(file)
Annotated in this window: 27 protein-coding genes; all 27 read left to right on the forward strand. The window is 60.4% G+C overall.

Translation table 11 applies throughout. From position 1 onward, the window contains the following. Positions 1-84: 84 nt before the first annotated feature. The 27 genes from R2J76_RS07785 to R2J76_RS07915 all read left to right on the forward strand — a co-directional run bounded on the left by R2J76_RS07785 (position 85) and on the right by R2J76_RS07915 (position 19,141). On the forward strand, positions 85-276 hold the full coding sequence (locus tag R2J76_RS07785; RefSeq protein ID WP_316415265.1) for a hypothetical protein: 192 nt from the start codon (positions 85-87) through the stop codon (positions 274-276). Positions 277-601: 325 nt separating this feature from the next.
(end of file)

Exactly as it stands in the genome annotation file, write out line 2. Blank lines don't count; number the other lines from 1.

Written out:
Translation table 11 applies throughout. From position 1 onward, the window contains the following. Positions 1-84: 84 nt before the first annotated feature. The 27 genes from R2J76_RS07785 to R2J76_RS07915 all read left to right on the forward strand — a co-directional run bounded on the left by R2J76_RS07785 (position 85) and on the right by R2J76_RS07915 (position 19,141). On the forward strand, positions 85-276 hold the full coding sequence (locus tag R2J76_RS07785; RefSeq protein ID WP_316415265.1) for a hypothetical protein: 192 nt from the start codon (positions 85-87) through the stop codon (positions 274-276). Positions 277-601: 325 nt separating this feature from the next.